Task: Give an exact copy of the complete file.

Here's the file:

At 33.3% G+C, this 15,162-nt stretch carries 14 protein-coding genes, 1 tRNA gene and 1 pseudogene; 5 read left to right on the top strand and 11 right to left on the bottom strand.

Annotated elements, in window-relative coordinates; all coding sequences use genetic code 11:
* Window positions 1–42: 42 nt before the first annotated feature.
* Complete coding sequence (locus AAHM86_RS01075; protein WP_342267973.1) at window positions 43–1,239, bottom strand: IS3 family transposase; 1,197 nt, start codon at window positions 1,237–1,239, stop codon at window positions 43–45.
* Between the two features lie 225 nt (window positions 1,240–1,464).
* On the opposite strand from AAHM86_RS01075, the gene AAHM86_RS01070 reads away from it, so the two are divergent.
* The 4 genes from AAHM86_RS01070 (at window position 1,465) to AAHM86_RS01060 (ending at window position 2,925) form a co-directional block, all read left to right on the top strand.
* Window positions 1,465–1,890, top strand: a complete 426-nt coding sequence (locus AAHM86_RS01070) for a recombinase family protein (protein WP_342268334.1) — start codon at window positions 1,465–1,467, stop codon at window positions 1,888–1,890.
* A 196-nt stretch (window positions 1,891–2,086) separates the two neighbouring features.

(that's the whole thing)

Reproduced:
At 33.3% G+C, this 15,162-nt stretch carries 14 protein-coding genes, 1 tRNA gene and 1 pseudogene; 5 read left to right on the top strand and 11 right to left on the bottom strand.

Annotated elements, in window-relative coordinates; all coding sequences use genetic code 11:
* Window positions 1–42: 42 nt before the first annotated feature.
* Complete coding sequence (locus AAHM86_RS01075; protein WP_342267973.1) at window positions 43–1,239, bottom strand: IS3 family transposase; 1,197 nt, start codon at window positions 1,237–1,239, stop codon at window positions 43–45.
* Between the two features lie 225 nt (window positions 1,240–1,464).
* On the opposite strand from AAHM86_RS01075, the gene AAHM86_RS01070 reads away from it, so the two are divergent.
* The 4 genes from AAHM86_RS01070 (at window position 1,465) to AAHM86_RS01060 (ending at window position 2,925) form a co-directional block, all read left to right on the top strand.
* Window positions 1,465–1,890, top strand: a complete 426-nt coding sequence (locus AAHM86_RS01070) for a recombinase family protein (protein WP_342268334.1) — start codon at window positions 1,465–1,467, stop codon at window positions 1,888–1,890.
* A 196-nt stretch (window positions 1,891–2,086) separates the two neighbouring features.